Windows 7 Users Denied Critical IE Security Patch As Microsoft Sticks To Support Blackout
For the most part, Microsoft will not be pushing out a critical patch to Windows 7 users to address a security flaw in Internet Explorer. Microsoft confirmed its plans in a statement, saying the only Windows 7 users who will received the security update are those who are paying for extended support, as businesses are welcome to do.
Let's not feign surprise at the decision. Windows 7 enjoyed a nice, long run before it was finally retired last week, a decade and a half after it first released to the public. Microsoft provided plenty of warning leading up to last day of support, including nag screens urging hold outs to upgrade their PCs to Windows 10.
The bug in question is a zero-day remote code execution vulnerability in IE. If exploited, an attacker could corrupt a system's memory in such a way that they would then be able to run arbitrary code in the connect of the current user. In other words, if a person is logged in as an administrator and falls prey to this attack, the malicious actor could take full control of their system.
Microsoft anticipates rolling out a fix to supported versions of Windows during the next Patch Tuesday roll out. Barring a change of heart, Windows 7 will not be included (save for businesses paying for extended support).
"Now that we have reached end of support, those customers without paid Extended Security Updates (ESUs) will not receive new security updates. We remain committed to helping our customers remain secure as they modernize their systems and make the move to Windows 10. While we provide long lead times for upgrades, we understand that some customers still need more time, which is why we have several options for our customers— services like Microsoft FastTrack to expedite migrations, desktop virtualization using Windows Virtual Desktop (which includes Extended Security Updates for three years), or paying for Extended Security Updates (ESUs) annually for up to three years. We will continue to work with our customers on the path that makes the most sense for them beyond the end of support date," Microsoft said in a statement.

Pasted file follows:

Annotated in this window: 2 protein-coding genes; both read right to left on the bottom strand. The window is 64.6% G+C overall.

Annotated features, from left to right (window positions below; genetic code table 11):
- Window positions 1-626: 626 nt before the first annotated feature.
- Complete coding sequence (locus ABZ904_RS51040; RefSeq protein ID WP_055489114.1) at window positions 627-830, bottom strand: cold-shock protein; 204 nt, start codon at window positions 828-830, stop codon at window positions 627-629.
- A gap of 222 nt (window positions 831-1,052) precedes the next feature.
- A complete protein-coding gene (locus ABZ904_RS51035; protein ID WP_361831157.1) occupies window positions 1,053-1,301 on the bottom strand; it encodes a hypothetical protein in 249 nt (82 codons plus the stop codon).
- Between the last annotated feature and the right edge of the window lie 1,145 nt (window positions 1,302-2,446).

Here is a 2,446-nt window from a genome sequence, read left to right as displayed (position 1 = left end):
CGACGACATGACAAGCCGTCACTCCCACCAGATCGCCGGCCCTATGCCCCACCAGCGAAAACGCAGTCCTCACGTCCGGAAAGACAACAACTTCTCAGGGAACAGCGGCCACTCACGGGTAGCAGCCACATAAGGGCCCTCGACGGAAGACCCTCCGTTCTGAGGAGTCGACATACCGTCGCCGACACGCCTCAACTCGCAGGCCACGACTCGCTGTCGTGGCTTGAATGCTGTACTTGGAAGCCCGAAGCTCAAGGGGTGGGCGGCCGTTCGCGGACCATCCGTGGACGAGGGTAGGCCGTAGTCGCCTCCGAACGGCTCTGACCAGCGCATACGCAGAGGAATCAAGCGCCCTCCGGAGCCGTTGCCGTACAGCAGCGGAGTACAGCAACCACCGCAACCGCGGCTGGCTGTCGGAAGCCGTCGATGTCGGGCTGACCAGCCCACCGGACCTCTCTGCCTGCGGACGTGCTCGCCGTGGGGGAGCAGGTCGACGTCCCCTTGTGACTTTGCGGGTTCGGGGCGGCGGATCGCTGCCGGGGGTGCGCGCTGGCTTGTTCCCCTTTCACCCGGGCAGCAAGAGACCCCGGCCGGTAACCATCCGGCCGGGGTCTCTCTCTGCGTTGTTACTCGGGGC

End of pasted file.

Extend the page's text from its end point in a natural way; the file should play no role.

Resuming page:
Historically, Microsoft has made exceptions to supporting legacy OSes, though usually only in dire circumstances. For example, it opted to patch Windows XP systems when the WannaCry ransomwawre was wreaking havoc.
In this case, Microsoft said it is aware of "limited targeted attacks" leveraging the bug in IE. Though it is a zero-day exploit, it's also a much different situation than WannaCry. I fully understand that Windows 7 users might be frustrated at Microsoft drawing a hard line so close the end-of-support of date, but I'm not willing to rake the company over the coals on this decision. Windows 7 is retired, and any future pro bono support updates should be seen as a bonus, not an expectation.
Image Source: okubax (via Flickr)